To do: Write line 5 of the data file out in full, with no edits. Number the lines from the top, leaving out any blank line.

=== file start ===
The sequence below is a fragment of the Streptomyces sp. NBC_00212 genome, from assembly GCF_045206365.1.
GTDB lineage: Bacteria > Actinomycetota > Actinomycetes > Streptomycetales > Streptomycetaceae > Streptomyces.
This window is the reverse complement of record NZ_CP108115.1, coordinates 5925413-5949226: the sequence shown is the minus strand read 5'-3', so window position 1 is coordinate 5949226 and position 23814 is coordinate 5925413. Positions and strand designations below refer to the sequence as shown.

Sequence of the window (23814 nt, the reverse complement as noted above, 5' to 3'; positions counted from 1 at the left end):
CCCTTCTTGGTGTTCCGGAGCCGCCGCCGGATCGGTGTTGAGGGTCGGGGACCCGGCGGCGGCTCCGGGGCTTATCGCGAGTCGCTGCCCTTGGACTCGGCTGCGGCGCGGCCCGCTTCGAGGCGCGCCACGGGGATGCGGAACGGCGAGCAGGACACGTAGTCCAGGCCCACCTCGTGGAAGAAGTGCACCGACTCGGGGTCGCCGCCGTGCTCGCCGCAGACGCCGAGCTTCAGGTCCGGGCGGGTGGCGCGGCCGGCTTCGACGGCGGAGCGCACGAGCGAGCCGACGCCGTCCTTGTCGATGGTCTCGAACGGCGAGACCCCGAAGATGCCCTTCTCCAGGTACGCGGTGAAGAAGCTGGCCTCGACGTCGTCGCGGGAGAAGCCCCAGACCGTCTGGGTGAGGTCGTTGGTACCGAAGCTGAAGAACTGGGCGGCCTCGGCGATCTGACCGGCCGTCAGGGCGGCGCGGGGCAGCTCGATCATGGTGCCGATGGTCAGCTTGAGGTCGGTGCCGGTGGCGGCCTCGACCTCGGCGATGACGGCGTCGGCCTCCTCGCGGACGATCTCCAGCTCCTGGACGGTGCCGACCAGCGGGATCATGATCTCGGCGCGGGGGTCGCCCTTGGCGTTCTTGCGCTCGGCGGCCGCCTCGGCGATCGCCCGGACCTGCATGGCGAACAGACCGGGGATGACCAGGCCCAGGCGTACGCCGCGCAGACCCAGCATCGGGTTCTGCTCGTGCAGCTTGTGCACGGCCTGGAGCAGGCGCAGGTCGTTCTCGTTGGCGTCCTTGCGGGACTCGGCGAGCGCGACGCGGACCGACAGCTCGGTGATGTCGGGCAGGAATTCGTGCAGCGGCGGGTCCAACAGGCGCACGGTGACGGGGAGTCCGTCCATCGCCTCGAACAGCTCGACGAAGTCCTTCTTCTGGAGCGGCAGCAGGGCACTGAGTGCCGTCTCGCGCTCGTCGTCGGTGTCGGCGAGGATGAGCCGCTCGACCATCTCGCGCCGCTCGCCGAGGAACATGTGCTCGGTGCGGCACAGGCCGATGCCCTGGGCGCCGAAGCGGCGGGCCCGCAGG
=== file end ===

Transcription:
CCCTTCTTGGTGTTCCGGAGCCGCCGCCGGATCGGTGTTGAGGGTCGGGGACCCGGCGGCGGCTCCGGGGCTTATCGCGAGTCGCTGCCCTTGGACTCGGCTGCGGCGCGGCCCGCTTCGAGGCGCGCCACGGGGATGCGGAACGGCGAGCAGGACACGTAGTCCAGGCCCACCTCGTGGAAGAAGTGCACCGACTCGGGGTCGCCGCCGTGCTCGCCGCAGACGCCGAGCTTCAGGTCCGGGCGGGTGGCGCGGCCGGCTTCGACGGCGGAGCGCACGAGCGAGCCGACGCCGTCCTTGTCGATGGTCTCGAACGGCGAGACCCCGAAGATGCCCTTCTCCAGGTACGCGGTGAAGAAGCTGGCCTCGACGTCGTCGCGGGAGAAGCCCCAGACCGTCTGGGTGAGGTCGTTGGTACCGAAGCTGAAGAACTGGGCGGCCTCGGCGATCTGACCGGCCGTCAGGGCGGCGCGGGGCAGCTCGATCATGGTGCCGATGGTCAGCTTGAGGTCGGTGCCGGTGGCGGCCTCGACCTCGGCGATGACGGCGTCGGCCTCCTCGCGGACGATCTCCAGCTCCTGGACGGTGCCGACCAGCGGGATCATGATCTCGGCGCGGGGGTCGCCCTTGGCGTTCTTGCGCTCGGCGGCCGCCTCGGCGATCGCCCGGACCTGCATGGCGAACAGACCGGGGATGACCAGGCCCAGGCGTACGCCGCGCAGACCCAGCATCGGGTTCTGCTCGTGCAGCTTGTGCACGGCCTGGAGCAGGCGCAGGTCGTTCTCGTTGGCGTCCTTGCGGGACTCGGCGAGCGCGACGCGGACCGACAGCTCGGTGATGTCGGGCAGGAATTCGTGCAGCGGCGGGTCCAACAGGCGCACGGTGACGGGGAGTCCGTCCATCGCCTCGAACAGCTCGACGAAGTCCTTCTTCTGGAGCGGCAGCAGGGCACTGAGTGCCGTCTCGCGCTCGTCGTCGGTGTCGGCGAGGATGAGCCGCTCGACCATCTCGCGCCGCTCGCCGAGGAACATGTGCTCGGTGCGGCACAGGCCGATGCCCTGGGCGCCGAAGCGGCGGGCCCGCAGG